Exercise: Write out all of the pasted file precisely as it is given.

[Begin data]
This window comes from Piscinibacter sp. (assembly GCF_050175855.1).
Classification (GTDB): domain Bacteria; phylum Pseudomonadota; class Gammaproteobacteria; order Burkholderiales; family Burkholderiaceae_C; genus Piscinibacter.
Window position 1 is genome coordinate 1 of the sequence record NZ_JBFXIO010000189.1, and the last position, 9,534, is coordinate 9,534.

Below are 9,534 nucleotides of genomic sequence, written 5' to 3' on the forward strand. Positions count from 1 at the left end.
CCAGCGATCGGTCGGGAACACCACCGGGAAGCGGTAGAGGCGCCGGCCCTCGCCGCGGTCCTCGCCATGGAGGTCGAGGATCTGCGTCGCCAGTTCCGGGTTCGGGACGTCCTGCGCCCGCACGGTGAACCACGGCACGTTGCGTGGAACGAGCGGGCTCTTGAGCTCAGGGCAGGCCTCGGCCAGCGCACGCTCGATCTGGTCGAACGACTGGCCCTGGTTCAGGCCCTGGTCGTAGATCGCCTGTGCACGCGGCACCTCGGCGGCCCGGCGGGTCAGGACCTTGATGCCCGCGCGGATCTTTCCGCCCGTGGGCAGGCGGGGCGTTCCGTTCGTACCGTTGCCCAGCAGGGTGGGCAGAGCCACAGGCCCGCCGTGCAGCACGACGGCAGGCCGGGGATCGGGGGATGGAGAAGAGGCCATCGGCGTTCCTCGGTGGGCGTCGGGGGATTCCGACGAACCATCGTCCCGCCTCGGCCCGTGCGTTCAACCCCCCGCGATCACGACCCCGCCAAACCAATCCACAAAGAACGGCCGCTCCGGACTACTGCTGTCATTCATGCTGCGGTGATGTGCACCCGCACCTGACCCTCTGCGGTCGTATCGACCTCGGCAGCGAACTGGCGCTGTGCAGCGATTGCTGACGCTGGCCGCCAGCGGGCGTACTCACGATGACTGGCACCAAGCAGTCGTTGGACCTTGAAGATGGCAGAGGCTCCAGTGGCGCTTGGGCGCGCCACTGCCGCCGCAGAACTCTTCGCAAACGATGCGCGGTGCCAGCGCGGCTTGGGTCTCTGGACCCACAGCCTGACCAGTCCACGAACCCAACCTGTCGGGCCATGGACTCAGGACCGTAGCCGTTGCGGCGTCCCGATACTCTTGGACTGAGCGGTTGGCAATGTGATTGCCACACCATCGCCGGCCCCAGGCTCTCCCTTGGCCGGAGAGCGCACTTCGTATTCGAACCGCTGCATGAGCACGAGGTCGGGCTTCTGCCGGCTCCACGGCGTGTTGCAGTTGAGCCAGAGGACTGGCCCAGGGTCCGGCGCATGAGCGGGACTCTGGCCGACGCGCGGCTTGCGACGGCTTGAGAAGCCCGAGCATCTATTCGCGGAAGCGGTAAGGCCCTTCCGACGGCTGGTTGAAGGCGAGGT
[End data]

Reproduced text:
This window comes from Piscinibacter sp. (assembly GCF_050175855.1).
Classification (GTDB): domain Bacteria; phylum Pseudomonadota; class Gammaproteobacteria; order Burkholderiales; family Burkholderiaceae_C; genus Piscinibacter.
Window position 1 is genome coordinate 1 of the sequence record NZ_JBFXIO010000189.1, and the last position, 9,534, is coordinate 9,534.

Below are 9,534 nucleotides of genomic sequence, written 5' to 3' on the forward strand. Positions count from 1 at the left end.
CCAGCGATCGGTCGGGAACACCACCGGGAAGCGGTAGAGGCGCCGGCCCTCGCCGCGGTCCTCGCCATGGAGGTCGAGGATCTGCGTCGCCAGTTCCGGGTTCGGGACGTCCTGCGCCCGCACGGTGAACCACGGCACGTTGCGTGGAACGAGCGGGCTCTTGAGCTCAGGGCAGGCCTCGGCCAGCGCACGCTCGATCTGGTCGAACGACTGGCCCTGGTTCAGGCCCTGGTCGTAGATCGCCTGTGCACGCGGCACCTCGGCGGCCCGGCGGGTCAGGACCTTGATGCCCGCGCGGATCTTTCCGCCCGTGGGCAGGCGGGGCGTTCCGTTCGTACCGTTGCCCAGCAGGGTGGGCAGAGCCACAGGCCCGCCGTGCAGCACGACGGCAGGCCGGGGATCGGGGGATGGAGAAGAGGCCATCGGCGTTCCTCGGTGGGCGTCGGGGGATTCCGACGAACCATCGTCCCGCCTCGGCCCGTGCGTTCAACCCCCCGCGATCACGACCCCGCCAAACCAATCCACAAAGAACGGCCGCTCCGGACTACTGCTGTCATTCATGCTGCGGTGATGTGCACCCGCACCTGACCCTCTGCGGTCGTATCGACCTCGGCAGCGAACTGGCGCTGTGCAGCGATTGCTGACGCTGGCCGCCAGCGGGCGTACTCACGATGACTGGCACCAAGCAGTCGTTGGACCTTGAAGATGGCAGAGGCTCCAGTGGCGCTTGGGCGCGCCACTGCCGCCGCAGAACTCTTCGCAAACGATGCGCGGTGCCAGCGCGGCTTGGGTCTCTGGACCCACAGCCTGACCAGTCCACGAACCCAACCTGTCGGGCCATGGACTCAGGACCGTAGCCGTTGCGGCGTCCCGATACTCTTGGACTGAGCGGTTGGCAATGTGATTGCCACACCATCGCCGGCCCCAGGCTCTCCCTTGGCCGGAGAGCGCACTTCGTATTCGAACCGCTGCATGAGCACGAGGTCGGGCTTCTGCCGGCTCCACGGCGTGTTGCAGTTGAGCCAGAGGACTGGCCCAGGGTCCGGCGCATGAGCGGGACTCTGGCCGACGCGCGGCTTGCGACGGCTTGAGAAGCCCGAGCATCTATTCGCGGAAGCGGTAAGGCCCTTCCGACGGCTGGTTGAAGGCGAGGT